The Trump administration is exploiting legal loopholes to continue its policy of family separation after a federal judge in California struck down the practice last year, according to a report by USA Today.
Separations have reduced substantially since the systemic use of separations was barred in June of 2018, but the administration has taken advantage of a number of exceptions to advance the policy. The government, for example, is digging out the records of parents for old minor violations (like driving under the influence), to claim they are a danger to their children.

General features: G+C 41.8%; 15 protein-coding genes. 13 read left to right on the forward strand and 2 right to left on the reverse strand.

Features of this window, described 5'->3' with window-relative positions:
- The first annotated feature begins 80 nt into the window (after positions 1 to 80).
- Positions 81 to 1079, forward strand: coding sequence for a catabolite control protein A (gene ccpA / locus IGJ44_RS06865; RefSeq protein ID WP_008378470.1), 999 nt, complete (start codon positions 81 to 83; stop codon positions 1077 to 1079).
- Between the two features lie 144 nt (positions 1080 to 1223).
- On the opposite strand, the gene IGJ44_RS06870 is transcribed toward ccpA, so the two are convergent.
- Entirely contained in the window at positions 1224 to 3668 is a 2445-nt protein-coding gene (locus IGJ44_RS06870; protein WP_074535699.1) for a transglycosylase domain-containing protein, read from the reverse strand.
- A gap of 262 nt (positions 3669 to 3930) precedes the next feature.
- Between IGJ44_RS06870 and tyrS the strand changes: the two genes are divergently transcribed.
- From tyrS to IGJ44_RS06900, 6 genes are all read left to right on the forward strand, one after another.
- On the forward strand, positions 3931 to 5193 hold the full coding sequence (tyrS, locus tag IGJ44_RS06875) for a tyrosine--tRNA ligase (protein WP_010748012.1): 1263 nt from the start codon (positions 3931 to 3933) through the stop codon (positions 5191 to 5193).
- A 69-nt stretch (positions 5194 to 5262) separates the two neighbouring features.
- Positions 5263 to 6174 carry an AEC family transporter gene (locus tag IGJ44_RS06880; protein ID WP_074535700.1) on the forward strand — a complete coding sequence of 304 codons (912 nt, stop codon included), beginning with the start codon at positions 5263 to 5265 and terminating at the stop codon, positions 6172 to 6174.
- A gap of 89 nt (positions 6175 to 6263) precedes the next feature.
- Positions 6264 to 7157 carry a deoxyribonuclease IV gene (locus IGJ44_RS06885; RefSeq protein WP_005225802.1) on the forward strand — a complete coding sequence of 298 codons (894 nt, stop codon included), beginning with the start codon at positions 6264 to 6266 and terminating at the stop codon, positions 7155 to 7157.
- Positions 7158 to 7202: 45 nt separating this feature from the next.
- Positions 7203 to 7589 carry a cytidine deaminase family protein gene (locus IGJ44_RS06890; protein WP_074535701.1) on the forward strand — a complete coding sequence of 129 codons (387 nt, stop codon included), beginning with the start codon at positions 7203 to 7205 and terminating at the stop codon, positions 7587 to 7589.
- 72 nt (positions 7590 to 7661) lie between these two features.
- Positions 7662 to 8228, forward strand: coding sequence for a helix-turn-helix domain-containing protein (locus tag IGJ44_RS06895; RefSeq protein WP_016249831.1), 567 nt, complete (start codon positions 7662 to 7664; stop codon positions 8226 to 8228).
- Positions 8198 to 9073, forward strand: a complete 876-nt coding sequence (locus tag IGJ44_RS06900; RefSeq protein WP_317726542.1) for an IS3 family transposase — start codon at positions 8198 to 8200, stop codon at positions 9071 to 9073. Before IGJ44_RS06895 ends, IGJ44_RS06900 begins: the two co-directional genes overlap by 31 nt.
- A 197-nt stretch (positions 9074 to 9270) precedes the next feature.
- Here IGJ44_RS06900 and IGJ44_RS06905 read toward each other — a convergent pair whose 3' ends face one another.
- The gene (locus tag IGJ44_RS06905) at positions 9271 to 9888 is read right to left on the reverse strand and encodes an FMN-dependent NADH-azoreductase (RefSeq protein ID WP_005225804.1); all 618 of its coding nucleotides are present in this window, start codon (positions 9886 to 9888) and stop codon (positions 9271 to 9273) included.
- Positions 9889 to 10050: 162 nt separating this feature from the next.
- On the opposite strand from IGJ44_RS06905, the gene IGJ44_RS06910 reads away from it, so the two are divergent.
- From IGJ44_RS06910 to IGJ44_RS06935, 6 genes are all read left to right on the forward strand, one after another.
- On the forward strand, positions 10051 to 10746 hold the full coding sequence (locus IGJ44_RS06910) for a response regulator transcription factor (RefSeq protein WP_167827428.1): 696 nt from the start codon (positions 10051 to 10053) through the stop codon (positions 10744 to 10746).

Border Patrol officers are also reportedly exploiting a provision that allows separation if the alleged child and parent are not biologically related. According to Border Patrol data, however, these cases could be linked to less than 1.2 percent of the 256,821 family members that crossed the border from April 2018 to March 2019.
According to official government data, 389 families have been separated since last summer, though immigration advocates say the real number is much higher. Border Patrol agents captured 92,000 illegal immigrants in March--the most in 12 years.